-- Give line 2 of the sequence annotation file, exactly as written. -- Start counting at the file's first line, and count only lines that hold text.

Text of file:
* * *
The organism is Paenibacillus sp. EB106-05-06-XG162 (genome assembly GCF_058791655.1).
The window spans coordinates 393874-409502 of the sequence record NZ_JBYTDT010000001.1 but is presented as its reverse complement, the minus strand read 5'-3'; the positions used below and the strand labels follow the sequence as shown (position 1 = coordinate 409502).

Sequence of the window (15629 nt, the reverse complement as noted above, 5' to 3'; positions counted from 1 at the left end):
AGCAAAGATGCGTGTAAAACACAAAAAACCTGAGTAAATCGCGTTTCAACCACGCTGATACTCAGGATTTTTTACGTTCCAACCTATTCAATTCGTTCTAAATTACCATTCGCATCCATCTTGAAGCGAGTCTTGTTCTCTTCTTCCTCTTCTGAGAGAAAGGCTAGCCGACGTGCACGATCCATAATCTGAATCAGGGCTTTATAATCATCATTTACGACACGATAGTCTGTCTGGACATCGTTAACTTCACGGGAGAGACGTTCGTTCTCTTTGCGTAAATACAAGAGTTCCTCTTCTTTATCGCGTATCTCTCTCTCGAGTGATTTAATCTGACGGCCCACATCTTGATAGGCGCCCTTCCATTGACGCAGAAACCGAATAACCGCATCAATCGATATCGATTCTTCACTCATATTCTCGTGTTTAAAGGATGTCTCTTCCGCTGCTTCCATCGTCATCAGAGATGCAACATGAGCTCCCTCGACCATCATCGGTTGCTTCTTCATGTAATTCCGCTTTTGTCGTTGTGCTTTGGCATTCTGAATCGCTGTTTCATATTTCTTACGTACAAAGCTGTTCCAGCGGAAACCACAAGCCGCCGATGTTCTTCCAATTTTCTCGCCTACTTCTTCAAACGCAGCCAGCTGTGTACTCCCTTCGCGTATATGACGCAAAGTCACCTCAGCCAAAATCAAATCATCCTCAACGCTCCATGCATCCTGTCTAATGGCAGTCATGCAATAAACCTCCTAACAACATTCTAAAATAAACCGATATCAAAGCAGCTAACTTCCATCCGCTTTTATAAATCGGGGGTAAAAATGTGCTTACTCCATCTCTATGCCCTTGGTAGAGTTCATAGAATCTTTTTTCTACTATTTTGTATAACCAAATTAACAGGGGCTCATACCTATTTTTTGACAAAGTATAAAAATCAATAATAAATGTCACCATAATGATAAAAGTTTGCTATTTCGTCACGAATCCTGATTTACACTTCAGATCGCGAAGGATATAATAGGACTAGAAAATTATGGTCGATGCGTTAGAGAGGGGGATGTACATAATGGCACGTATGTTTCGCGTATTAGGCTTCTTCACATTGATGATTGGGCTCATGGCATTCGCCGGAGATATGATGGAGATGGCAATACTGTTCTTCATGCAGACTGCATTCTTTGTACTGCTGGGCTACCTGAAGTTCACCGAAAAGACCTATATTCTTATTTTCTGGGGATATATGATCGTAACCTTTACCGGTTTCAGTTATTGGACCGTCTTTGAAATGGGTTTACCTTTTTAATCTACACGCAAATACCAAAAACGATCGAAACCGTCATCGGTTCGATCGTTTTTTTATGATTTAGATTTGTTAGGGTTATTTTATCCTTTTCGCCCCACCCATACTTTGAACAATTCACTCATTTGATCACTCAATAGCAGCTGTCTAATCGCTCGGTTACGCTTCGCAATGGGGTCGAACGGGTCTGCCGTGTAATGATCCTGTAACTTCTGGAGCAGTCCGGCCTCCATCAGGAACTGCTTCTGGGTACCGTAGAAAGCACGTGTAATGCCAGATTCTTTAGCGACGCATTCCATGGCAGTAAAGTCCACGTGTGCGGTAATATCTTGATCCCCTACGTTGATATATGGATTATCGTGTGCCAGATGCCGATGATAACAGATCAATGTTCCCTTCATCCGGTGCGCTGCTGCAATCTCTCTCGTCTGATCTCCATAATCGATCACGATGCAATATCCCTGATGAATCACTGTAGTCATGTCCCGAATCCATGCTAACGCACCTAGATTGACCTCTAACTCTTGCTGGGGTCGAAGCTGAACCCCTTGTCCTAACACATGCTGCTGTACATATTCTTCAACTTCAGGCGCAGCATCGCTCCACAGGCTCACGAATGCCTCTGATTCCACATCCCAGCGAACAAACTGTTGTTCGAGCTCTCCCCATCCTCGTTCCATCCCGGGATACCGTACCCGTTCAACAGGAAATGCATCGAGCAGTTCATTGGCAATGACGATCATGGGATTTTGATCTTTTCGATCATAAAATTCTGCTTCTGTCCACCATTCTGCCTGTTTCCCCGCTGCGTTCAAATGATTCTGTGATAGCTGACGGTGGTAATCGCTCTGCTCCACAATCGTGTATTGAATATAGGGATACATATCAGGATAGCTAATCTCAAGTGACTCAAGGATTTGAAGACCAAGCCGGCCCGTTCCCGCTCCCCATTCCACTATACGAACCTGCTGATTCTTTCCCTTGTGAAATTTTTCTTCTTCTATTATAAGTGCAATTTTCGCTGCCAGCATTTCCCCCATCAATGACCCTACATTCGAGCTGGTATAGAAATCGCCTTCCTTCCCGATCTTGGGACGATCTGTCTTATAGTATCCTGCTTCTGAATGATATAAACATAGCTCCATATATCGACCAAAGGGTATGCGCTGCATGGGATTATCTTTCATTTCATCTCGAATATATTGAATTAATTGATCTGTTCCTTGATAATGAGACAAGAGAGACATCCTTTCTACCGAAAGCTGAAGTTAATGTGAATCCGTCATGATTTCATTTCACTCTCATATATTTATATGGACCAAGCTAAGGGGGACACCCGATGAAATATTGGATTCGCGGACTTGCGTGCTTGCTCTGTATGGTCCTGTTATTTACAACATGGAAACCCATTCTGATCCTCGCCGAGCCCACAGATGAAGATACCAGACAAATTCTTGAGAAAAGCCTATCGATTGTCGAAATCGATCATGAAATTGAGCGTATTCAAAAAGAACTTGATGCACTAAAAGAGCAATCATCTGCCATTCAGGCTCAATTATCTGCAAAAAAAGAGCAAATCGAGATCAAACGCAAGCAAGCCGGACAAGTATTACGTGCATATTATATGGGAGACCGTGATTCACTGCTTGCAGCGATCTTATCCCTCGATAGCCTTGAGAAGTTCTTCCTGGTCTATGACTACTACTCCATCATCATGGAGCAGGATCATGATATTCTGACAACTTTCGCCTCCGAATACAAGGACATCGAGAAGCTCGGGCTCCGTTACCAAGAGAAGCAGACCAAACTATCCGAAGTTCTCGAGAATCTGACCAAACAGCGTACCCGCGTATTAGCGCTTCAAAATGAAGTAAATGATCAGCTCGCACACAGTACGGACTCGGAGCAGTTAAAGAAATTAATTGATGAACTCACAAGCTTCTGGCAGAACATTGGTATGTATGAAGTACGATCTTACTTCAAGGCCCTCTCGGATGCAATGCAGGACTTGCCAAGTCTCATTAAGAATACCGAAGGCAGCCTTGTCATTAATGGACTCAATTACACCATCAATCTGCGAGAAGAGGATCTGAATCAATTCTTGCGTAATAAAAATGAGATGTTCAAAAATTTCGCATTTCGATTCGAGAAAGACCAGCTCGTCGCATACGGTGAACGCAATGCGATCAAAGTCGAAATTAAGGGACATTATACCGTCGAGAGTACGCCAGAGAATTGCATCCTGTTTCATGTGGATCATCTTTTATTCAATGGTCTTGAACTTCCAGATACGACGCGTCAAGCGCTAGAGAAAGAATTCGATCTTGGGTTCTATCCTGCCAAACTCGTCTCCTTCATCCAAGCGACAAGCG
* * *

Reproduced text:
The window spans coordinates 393874-409502 of the sequence record NZ_JBYTDT010000001.1 but is presented as its reverse complement, the minus strand read 5'-3'; the positions used below and the strand labels follow the sequence as shown (position 1 = coordinate 409502).